« Old Men's Problems | Main | Aaaaand Cyclone Season is On! »

Too Busy Being Dead To Vote

Of course, the one main downside to the Service Guarnatees Citizenship model in Starship Troopers is that it can create a minority of voters, and as there's no guarantee that you'll actually survive your service, especially if you're in the armed forces, the potential minority shrinks even further. Not only that, the uncertainty of battle may well mean that the people best fit to wield the vote or hold office after they complete their service may well wind up dead on the battlefield.

Elitism? Snobbery? Arrogance? Even more possibility for corruption as Those Who've Proved Their Worth ignore Those Who Haven't? (I imagine a ruling culture of ex-servicemen may differ significantly from the culture within the services.)

I'd hope not, and Heinlein seemed to think that the nature of the service itself plus the Easy Way Out would be more likely to promote patterns of behaviour that would run counter to those tendencies, even after the term of service is completed and citizenship is awarded.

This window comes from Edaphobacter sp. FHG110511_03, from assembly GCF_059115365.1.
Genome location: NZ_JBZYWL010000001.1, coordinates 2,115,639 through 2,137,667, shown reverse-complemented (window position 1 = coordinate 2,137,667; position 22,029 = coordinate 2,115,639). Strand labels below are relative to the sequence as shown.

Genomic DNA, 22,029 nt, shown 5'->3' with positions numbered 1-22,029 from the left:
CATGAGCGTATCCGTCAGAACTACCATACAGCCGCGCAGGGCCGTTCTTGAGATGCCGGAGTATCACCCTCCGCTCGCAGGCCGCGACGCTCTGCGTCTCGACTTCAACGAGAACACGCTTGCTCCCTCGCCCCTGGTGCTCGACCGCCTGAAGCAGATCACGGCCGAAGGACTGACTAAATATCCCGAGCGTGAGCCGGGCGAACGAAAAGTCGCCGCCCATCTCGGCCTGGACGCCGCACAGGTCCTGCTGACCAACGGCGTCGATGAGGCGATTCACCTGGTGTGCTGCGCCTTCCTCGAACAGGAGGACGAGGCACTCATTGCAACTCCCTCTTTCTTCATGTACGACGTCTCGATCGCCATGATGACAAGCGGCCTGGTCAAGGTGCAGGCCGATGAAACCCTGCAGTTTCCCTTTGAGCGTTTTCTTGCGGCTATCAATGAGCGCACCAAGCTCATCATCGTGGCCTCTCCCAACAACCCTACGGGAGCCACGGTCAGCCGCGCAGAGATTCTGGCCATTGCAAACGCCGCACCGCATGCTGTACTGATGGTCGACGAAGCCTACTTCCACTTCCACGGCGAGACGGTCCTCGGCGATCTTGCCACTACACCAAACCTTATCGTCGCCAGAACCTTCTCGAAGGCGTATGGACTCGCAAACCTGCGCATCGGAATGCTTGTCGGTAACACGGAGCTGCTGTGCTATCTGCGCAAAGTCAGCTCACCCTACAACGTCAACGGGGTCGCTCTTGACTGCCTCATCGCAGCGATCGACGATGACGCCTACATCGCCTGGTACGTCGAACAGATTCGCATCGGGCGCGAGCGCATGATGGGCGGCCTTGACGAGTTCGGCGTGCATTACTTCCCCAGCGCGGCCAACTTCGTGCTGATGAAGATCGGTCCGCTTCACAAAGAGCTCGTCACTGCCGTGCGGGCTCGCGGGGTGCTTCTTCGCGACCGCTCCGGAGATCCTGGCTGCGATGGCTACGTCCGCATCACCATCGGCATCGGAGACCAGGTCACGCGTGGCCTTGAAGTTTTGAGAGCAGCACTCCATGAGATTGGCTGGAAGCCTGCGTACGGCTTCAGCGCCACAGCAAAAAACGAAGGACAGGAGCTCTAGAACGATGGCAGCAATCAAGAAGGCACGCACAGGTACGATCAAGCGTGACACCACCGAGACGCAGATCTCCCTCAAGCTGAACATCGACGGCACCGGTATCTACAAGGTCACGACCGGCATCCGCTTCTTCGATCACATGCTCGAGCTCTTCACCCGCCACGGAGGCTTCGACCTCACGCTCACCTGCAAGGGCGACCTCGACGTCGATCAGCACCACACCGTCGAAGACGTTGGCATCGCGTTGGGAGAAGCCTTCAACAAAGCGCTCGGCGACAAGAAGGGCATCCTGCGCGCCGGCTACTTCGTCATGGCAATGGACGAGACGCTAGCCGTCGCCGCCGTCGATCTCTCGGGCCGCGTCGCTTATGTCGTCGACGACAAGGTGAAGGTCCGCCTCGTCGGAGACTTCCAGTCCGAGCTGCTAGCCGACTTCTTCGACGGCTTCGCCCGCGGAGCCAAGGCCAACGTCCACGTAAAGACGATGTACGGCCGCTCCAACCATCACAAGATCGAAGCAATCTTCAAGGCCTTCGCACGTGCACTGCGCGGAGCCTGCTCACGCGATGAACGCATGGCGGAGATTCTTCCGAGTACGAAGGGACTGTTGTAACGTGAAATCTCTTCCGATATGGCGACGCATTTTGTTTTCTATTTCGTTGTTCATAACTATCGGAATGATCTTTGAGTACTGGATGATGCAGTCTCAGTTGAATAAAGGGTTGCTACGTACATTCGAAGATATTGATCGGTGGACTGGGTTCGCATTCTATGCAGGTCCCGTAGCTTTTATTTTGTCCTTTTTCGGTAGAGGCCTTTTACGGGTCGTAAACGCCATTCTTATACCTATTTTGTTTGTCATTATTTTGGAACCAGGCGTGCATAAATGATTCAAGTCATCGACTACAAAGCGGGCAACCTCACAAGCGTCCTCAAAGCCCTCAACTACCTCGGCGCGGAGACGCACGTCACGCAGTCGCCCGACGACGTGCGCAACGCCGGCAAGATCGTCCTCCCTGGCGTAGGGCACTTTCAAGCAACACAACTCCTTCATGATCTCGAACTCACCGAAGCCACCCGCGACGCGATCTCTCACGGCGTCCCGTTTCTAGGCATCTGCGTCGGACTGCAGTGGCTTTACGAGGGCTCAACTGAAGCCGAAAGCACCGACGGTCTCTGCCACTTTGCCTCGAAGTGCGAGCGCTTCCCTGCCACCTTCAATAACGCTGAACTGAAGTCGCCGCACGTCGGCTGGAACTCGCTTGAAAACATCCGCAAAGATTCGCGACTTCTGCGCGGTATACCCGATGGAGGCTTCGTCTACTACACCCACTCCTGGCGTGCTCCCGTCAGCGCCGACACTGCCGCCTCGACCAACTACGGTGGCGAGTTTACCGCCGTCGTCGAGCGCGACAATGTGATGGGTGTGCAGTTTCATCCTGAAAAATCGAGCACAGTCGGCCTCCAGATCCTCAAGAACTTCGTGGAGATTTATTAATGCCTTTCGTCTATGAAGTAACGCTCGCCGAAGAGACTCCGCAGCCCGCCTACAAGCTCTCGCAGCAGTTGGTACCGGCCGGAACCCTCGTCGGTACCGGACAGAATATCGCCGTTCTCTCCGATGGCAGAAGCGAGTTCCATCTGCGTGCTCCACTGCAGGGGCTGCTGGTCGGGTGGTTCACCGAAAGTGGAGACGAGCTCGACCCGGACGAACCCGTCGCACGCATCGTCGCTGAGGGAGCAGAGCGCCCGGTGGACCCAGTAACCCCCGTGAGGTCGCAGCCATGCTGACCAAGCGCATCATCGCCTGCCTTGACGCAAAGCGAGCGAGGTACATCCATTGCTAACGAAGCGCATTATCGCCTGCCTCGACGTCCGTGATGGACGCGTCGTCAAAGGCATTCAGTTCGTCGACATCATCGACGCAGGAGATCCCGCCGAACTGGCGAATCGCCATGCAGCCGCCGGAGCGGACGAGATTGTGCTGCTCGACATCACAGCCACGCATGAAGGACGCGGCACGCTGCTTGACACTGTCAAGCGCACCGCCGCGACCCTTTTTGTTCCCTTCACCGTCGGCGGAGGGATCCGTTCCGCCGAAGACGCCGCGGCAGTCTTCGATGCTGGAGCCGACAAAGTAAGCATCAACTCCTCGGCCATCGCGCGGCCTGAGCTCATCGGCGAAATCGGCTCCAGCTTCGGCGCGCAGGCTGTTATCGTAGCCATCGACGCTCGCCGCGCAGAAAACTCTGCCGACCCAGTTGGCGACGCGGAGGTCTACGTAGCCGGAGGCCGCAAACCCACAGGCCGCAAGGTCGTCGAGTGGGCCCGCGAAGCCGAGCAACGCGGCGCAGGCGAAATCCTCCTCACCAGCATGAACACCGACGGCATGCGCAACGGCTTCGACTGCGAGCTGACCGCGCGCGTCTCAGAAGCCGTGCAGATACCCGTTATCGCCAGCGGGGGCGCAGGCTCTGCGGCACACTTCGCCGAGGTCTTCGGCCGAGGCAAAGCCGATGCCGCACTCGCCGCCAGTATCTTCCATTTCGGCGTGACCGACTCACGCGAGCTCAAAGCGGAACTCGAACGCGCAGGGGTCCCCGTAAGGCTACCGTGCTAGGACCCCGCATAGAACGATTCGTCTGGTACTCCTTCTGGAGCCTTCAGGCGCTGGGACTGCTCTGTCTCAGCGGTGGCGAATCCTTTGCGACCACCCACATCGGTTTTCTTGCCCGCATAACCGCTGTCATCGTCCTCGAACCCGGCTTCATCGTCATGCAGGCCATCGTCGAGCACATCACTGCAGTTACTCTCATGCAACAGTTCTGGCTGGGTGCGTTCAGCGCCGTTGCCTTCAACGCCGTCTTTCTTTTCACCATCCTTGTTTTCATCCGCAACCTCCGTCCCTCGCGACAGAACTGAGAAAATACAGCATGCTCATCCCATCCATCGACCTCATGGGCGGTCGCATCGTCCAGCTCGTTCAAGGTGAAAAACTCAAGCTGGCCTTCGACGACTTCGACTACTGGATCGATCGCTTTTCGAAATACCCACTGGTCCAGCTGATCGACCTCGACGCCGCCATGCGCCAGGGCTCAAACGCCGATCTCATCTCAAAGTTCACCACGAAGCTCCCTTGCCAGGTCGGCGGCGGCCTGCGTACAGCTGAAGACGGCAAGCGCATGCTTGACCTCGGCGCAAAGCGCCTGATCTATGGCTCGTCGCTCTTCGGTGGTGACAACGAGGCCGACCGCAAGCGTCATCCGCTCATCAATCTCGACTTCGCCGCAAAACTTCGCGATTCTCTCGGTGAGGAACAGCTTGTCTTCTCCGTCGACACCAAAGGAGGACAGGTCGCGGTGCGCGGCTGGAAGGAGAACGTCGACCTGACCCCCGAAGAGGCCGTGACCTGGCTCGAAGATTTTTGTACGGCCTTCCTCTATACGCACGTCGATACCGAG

Again, I suppose it's just one of things we won't know for sure until a nation tries it.

If you liked this post, please check out more Editorials and Musings


In a way, we already do. There are already several countries that require service of their citizens for the their military for 2 years. Cypress and Greece are two that I can think of off the top of my head. Now granted this isn't quite the same as gaining citizenship by service, but it is very close.

Hmm. To my mind, those mechanisms are drastically different from what Heinlein wrote of. As you say, it's a requirement made of all its citizens, not a choice.

What I like about the Starship Troopers ideal is that it's very much about duty. You don't have to serve if you wish not to, and that's fine - Heinlein was, I think, fully accepting of the personal urge to survive. He also accepted and celebrated duty, of putting personal survival at risk for something greater - nationhood, patriotism - and that's something you can only ask of a person, not demand it. Duty, especially that which may require one's life, cannot be forced upon someone, they can only choose to accept it.

Which is why, I think, Heinlein was very much against conscription. If a the people of a nation are such that they must be forced to defend it, then there are deeper problems that conscription won't solve (and may exacerbate).

Post a comment

(If you haven't left a comment here before, you may need to be approved by the site owner before your comment will appear. Until then, it won't appear on the entry. Thanks for waiting.)